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Ozempic, a weight-loss drug, makes you hate food. Elon Musk seems impressed by it

Ayaan Paul
Ayaan PaulNov 10, 2022 | 17:23

Ozempic, a weight-loss drug, makes you hate food. Elon Musk seems impressed by it

Cover illustration by Geetanjali Singh

The antidiabetic medication Ozempic, AKA Semaglutide, hailed as the 'wonder drug' for weight loss has risen in fame over social media and among Hollywood stars. Elon Musk has praised it too. But what Semaglutide actually does to your body is devastating, not just dangerous.

Originally touted as medication for the treatment of Type-2 diabetes and long-term weight management, Semaglutide gained traction in the medical community for its ability to lower blood sugar, or rein in levels of glycated haemoglobin.

Let us break it down for you:

GLP-1 has indeed revolutionised the management of Type-2 diabetes,

BUT the very same hormone has also been shown to slow down the passage of food from the stomach to the small intestine.

What this means: So, on GLP-1, you feel full faster. Much faster.

With this unforeseen side-effect, researchers at the University of Leeds and Novo Nordisk (the company that produces Semaglutide) conjectured that it can also be used for the treatment of obesity.

  • A randomised controlled trial found that a once-weekly injection of 2.4 mg of the drug resulted in an average change of −14.9% body weight at 68 weeks compared to −2.4% for the placebo.
“When you change your body’s insulin reaction, you crave different food. That’s what’s happening.”
- Isabelle Kenyon, Founder and CEO of Calibrate, a telehealth weight loss startup that advocates Semaglutide, in an interview with The Guardian

In simple words: It’s almost as if it is hacking into your body's hormonal mainframe and fiddling around with the food hormones until certain food cravings basically vanish.

GLP-1 treatment manifests itself at a physiological level, more than a mechanical level. And so, doctors are increasingly prescribing the drug off-label, purely for its effect in helping people lose weight.

Semaglutide is sold under the brand names Wegovy and Ozempic among others.

  • The injectable version (Ozempic) was approved solely as an antidiabetic in the United States in 2017.
  • In 2021, the US Food and Drug Administration (FDA) approved semaglutide injection sold under the brand name Wegovy for long-term weight management in adults.
  • In 2020, it was the 129th most commonly prescribed medication in the United States, with almost 5 million active prescriptions.
Total Prescriptions and Patients Per Year (2013 - 2020). Credits: ClinCalc Drug Usage Statistics, United States

Side-effects include nausea, vomiting, diarrhoea, abdominal pain, and constipation. In people with heart problems, it can cause damage to the retina of the eye (retinopathy).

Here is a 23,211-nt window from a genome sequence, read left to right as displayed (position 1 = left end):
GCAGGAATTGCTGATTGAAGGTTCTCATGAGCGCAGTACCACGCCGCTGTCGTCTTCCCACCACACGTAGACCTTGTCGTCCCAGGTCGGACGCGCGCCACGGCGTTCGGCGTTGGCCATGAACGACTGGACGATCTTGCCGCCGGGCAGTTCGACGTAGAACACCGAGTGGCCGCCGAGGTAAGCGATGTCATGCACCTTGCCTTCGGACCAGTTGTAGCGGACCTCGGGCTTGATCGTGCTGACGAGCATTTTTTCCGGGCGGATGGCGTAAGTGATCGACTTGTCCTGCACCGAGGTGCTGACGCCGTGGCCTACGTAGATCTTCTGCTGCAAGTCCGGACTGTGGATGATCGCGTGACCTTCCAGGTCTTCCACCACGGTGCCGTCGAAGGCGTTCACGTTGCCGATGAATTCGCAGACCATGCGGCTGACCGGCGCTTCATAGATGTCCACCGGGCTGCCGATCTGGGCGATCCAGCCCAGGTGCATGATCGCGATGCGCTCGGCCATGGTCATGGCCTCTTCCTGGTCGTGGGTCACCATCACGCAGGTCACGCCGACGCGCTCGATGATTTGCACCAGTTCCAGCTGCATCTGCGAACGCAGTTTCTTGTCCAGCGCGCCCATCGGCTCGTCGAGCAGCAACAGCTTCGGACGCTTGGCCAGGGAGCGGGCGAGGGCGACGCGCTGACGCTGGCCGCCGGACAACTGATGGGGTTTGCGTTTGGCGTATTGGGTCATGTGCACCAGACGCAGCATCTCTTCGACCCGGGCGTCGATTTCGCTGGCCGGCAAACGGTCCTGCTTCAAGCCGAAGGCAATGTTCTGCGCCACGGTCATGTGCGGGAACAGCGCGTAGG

Among the less common side-effects are hair loss, heartburn and swelling at the site of injection. Some studies have even  linked Semaglutide to an increased risk for thyroid cancers, as well as pancreatitis and gallstones.

But among the long list of minor and severe side effects, the one that is taken for granted the most is the one that gives the drug its legitimacy: Its uncanny ability to destroy appetites altogether. What it means is that you simply don't feel like eating. Or, if you see junk food, you feel like throwing up. 

Online communities across the internet are overflowing with stories of how the drug has made food entirely unpalatable and in some extreme cases, even incites an absolute hatred for food.  

However, on the very same internet forums, the drug’s defenders would argue that such risks are acceptable, given the wide range of dangers associated with obesity: heart disease, stroke, sleep apnea, cancer, osteoarthritis and, of course, Type-2 diabetes.

Enter Musk: The new Twitter Big Boss, Elon Musk, has proved to be a (un)surprisingly vocal advocate of the drug:

The Neuralink co-founder seemed to suggest that Semaglutide would be a suitable alternative for the time being, as he claimed his Neuralink neural implant technology would soon be able to tackle the problem of morbid obesity as well, with experts backing his claims.

For those that use the drug, it is probably a choice between the devil and the deep sea. Be it out of medical compulsion or the ever-prevalent cultural stigmas surrounding the aesthetics of obesity (rather than the actual health risks it poses), it seems the prospects of weight loss entirely eclipse the possible threats to their well-being (as well as the bliss of biting down into a burger).

Last updated: November 10, 2022 | 17:25
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